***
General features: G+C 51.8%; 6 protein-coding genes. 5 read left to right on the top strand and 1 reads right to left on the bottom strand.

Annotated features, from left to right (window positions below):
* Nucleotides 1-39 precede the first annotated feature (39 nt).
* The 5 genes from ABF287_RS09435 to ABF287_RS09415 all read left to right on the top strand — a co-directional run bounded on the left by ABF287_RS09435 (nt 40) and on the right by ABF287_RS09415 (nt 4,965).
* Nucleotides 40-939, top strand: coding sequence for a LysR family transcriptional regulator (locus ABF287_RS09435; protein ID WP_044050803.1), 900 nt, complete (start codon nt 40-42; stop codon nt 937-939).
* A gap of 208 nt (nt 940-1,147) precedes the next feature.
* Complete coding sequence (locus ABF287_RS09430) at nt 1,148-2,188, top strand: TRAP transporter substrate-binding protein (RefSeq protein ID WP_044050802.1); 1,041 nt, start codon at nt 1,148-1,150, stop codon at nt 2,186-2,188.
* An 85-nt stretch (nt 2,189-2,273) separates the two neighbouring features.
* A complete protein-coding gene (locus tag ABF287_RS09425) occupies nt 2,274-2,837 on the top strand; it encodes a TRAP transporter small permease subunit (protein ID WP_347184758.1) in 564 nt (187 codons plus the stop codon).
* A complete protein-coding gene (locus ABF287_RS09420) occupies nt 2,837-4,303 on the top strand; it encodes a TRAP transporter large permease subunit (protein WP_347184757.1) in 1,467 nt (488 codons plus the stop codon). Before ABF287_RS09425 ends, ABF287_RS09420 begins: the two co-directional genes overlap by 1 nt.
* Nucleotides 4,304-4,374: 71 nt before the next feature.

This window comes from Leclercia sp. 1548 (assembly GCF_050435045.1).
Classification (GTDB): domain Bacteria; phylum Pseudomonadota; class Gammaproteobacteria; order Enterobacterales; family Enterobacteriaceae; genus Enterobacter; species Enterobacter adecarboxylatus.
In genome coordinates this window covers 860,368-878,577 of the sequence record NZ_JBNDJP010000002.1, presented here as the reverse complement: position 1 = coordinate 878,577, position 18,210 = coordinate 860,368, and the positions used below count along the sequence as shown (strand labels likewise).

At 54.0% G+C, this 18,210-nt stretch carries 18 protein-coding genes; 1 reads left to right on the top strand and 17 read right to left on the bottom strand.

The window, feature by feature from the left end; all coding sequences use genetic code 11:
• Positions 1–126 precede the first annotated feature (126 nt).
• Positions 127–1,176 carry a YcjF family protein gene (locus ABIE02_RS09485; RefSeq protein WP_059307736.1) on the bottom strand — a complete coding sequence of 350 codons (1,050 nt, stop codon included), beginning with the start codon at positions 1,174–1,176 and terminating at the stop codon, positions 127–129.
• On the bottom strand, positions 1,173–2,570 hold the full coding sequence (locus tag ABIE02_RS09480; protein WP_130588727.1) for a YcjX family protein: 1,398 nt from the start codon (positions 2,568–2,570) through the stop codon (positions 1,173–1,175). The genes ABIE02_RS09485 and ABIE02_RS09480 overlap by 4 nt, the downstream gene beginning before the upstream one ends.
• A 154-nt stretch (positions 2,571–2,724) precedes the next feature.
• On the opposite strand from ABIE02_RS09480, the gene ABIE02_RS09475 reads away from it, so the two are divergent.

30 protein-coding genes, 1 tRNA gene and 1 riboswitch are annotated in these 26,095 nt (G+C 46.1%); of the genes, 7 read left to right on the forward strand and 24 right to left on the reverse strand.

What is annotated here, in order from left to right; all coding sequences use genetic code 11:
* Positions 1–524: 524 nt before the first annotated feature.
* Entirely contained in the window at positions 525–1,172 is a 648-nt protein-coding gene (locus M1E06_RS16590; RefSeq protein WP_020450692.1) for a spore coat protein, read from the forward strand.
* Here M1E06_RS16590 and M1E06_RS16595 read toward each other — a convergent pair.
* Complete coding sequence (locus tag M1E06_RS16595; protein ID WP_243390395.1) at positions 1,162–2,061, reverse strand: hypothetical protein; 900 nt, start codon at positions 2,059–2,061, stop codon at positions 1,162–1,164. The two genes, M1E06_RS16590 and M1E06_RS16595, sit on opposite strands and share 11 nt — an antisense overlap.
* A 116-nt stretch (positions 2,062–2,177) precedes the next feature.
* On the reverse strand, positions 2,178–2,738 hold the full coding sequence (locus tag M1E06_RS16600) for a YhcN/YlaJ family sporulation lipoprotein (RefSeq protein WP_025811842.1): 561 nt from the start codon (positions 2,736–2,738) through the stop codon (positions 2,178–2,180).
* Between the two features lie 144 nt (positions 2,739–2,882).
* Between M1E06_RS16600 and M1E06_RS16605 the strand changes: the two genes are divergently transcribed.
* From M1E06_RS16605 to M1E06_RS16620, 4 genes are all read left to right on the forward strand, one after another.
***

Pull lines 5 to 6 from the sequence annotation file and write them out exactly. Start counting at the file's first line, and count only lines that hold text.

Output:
* Nucleotides 40-939, top strand: coding sequence for a LysR family transcriptional regulator (locus ABF287_RS09435; protein ID WP_044050803.1), 900 nt, complete (start codon nt 40-42; stop codon nt 937-939).
* A gap of 208 nt (nt 940-1,147) precedes the next feature.